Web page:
A Wine & Food Tasting Drives Home a Point

Not many winemakers would chortle and say, ‚€œFantastic!‚€ when
their wines come in last in a blind tasting. But that was precisely the
reaction of Steve Smith, winemaker of Craggy Range Vineyards
in New Zealand, when his Sauvignon Blanc was rated sixth out of six at a
tasting this past Tuesday at Per Se restaurant in New York. The judges
were some of the Big Apple‚€™s most persnickety wine writers, and yours
truly representing DC. The last-place finish for his wine helped Smith
prove a point.
What is a great wine? One that wows you with its point score,
aroma, fruit, complexity, and long finish, perhaps with some
‚€œminerality‚€ thrown in? (Wine-geek alert: Tossing about the word
‚€œminerality‚€ will earn you entr√©e into all sorts of exclusive wine
circles.) Or is a great wine one that complements your dinner, enhancing
a flavor here and there, and rendering the whole of food-plus-wine
greater than the sum of its parts?
Perhaps more important, can those two wines be one and the same?
Does a wine that wows by itself inherently pair well with food? One
might think so‚€”if it‚€™s a great wine, it‚€™s a great wine. Right?
Well, not necessarily, Smith would say. Smith is also a Master of
Wine, which is not just someone with a PhD in oenogeekdom but more like a
Nobel Prize winner. He argued that wine reviewers, geeks, writers, and
judges tend to look for characteristics in a wine that don‚€™t
necessarily make the wine food-friendly. Aggressive, intense fruit
flavors, sappy ripeness, and soft acid can make a wine stand out in a
suspect‚€™s lineup but maybe not at the dinner table. Smith prefers to
look for ‚€œtexture‚€ and ‚€œbalance,‚€ two characteristics that can
be hard to describe and, unless you‚€™re looking for them, easy to
dismiss.
‚€œAny wine that is out of balance in its components will tend to
taste even more out of balance with food,‚€ Smith said. ‚€œWines that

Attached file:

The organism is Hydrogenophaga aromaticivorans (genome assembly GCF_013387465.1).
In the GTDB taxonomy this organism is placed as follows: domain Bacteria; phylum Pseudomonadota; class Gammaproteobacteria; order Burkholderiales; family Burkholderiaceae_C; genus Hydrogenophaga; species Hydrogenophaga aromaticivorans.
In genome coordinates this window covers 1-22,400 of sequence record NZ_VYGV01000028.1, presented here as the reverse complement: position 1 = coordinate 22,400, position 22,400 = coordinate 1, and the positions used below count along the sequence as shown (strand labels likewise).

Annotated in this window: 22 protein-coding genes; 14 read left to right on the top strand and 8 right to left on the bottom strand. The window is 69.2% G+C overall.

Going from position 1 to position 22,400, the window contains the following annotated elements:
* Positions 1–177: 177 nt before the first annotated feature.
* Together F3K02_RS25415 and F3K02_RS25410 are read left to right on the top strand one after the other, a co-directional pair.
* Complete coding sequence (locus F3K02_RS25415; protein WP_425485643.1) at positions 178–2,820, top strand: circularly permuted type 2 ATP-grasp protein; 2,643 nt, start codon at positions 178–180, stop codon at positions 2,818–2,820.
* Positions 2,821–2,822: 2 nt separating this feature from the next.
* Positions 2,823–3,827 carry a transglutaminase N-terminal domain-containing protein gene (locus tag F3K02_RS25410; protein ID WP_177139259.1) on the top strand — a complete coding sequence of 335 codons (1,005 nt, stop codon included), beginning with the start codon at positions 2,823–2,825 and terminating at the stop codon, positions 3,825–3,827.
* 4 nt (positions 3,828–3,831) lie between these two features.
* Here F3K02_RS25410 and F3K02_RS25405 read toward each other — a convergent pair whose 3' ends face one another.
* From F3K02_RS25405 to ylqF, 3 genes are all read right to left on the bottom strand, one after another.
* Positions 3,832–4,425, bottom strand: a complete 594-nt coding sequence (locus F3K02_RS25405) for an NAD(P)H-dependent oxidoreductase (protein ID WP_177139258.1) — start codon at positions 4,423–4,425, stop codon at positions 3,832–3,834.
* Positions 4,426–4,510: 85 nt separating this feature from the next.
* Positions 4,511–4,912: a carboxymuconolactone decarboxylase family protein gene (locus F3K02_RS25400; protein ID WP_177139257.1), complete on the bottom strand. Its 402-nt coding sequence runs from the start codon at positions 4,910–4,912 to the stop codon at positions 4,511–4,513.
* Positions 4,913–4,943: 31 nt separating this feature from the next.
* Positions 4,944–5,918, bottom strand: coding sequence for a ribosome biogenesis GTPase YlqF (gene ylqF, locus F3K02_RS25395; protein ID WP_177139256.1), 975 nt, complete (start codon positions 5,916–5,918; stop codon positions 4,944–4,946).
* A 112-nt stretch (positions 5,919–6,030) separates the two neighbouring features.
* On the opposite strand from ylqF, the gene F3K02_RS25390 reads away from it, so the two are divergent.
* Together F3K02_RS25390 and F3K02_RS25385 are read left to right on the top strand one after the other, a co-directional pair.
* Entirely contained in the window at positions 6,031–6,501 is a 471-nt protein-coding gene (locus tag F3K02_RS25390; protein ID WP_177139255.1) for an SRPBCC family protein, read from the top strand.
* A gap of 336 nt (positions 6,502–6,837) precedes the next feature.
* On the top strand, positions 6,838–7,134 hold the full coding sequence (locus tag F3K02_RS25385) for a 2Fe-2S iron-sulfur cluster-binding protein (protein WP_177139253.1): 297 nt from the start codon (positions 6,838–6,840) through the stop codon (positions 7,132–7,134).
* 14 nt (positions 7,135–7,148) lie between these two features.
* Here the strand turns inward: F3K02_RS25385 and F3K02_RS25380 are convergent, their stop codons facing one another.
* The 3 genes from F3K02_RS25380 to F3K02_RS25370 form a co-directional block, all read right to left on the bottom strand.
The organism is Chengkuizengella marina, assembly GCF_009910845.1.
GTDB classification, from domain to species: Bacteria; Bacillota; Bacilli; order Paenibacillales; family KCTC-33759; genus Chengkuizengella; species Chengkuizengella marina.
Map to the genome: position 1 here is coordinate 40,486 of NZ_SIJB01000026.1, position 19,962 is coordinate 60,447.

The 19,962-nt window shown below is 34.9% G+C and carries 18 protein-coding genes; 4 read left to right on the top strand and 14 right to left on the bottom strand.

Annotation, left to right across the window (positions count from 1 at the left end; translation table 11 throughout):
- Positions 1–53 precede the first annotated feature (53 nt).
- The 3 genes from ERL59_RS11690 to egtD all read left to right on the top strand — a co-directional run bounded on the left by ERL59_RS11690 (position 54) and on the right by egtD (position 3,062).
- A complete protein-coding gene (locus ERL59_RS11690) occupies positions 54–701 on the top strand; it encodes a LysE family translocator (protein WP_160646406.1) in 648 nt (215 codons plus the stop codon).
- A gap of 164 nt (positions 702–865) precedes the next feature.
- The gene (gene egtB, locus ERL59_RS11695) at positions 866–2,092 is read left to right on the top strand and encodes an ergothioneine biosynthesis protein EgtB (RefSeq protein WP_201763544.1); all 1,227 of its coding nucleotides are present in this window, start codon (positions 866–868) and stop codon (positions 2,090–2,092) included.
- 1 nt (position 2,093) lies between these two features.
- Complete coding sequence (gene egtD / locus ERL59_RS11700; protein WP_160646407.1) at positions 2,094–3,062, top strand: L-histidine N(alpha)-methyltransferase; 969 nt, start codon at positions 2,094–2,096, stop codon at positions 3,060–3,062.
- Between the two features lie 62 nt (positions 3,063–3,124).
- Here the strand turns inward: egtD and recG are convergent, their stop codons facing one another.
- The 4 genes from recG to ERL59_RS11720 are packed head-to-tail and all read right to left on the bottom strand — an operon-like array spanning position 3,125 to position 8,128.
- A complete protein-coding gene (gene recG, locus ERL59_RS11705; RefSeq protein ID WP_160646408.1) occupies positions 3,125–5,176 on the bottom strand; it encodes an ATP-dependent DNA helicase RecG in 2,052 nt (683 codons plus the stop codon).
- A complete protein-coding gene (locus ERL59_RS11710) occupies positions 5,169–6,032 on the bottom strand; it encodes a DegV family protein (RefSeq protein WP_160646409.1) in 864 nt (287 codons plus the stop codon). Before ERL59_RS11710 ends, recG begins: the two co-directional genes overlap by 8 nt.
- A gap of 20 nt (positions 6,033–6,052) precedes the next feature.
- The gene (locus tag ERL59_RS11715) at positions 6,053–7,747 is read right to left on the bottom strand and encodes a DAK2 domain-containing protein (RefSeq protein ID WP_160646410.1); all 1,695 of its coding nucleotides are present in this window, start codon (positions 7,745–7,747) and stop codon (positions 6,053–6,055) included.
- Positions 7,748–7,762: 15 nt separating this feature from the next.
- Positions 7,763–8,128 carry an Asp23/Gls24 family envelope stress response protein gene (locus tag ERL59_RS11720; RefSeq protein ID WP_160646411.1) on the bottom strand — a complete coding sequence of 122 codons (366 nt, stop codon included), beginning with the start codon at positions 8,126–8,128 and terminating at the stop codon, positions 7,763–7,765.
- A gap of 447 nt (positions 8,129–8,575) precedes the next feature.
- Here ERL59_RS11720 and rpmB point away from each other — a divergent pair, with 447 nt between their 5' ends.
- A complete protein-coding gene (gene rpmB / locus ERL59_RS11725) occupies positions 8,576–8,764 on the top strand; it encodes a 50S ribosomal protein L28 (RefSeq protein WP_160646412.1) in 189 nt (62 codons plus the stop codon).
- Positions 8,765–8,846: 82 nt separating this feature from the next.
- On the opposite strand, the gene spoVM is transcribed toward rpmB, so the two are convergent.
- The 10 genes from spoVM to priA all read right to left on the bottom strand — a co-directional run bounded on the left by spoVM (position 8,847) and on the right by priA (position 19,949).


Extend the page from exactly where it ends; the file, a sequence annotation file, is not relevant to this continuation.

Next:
taste a little acidic by themselves taste more acidic with food, and
wines that are flat taste even more flat and insipid when paired with a
meal. Wines that impress with in-your-face fruit do not always hold up
well with food.‚€
Smith had the ‚€œjudges‚€ do a blind tasting of six award-winning
New Zealand Sauvignon Blancs‚€”‚€œSavvy‚€ to the Kiwis‚€”followed by
the same six in a different order, with three dishes prepared by Thomas
Keller‚€™s kitchen crew. (Chef-groupie alert: Before the tasting, I saw
Keller inspecting his Bouchon bakery one floor below. I even overheard
someone whispering, ‚€œLook‚€”there goes Daniel Boulud!‚€)
How did the wines fare with and without food? Well, the Craggy Range Te Muna Sauvignon Blanc 2006,
which finished last in the initial tasting, was the group‚€™s favorite
with food. (I rated it fifth and second, respectively.) By itself, I
found the wine reticent in that it had virtually no
aroma‚€”extraordinary for a New Zealand Savvy‚€”but just when I was
prepared to dismiss it altogether, some appealing nectarine flavor
emerged on the palate and finished rather strong. Smith described it as
having a ‚€œtalcum powder‚€ texture, something I chalked up to
antipodean jet lag. My favorite wine from the initial tasting, the Kim
Crawford 2006 Sauvignon Blanc, did not fare as well with food.
The Te Muna shined with a salad of sturgeon with horseradish cream
and little pea-size balls of Granny Smith apples that played hide and
seek with my fork. This was a dish that wreaked havoc on the other
wines. The Te Muna also paired well‚€”as did all of the others‚€”with a
dish of shaved fennel and butter-braised lobster knuckles.
So what were my takeaways from this tasting, other than
the startling realization that lobsters have knuckles? My rankings
differed widely from those of the group, suggesting that either New York
wine writers are idiots or I‚€™m an idiot or reasonable palates may
differ. Fennel shares an affinity with New Zealand Sauvignon Blanc of
any style. And Craggy Range‚€™s red wines are even better than their
whites. But more on them some other time . . . .
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One Response to A Wine & Food Tasting Drives Home a Point

  1.  Richard Best says:

    Lobsters have knuckles? Whodda thought?Does this tasting suggest
    a “Parkerization” of another category of wine? I look for lots of oomph
    on the nose — being a big fan of wine itself. But the antagonist here
    has a point: wine should be food friendly, and points systems don’t
    usually take that into account. Thanks for the report.RegardsRichard Best – The Frugal OenophileOntario Canada

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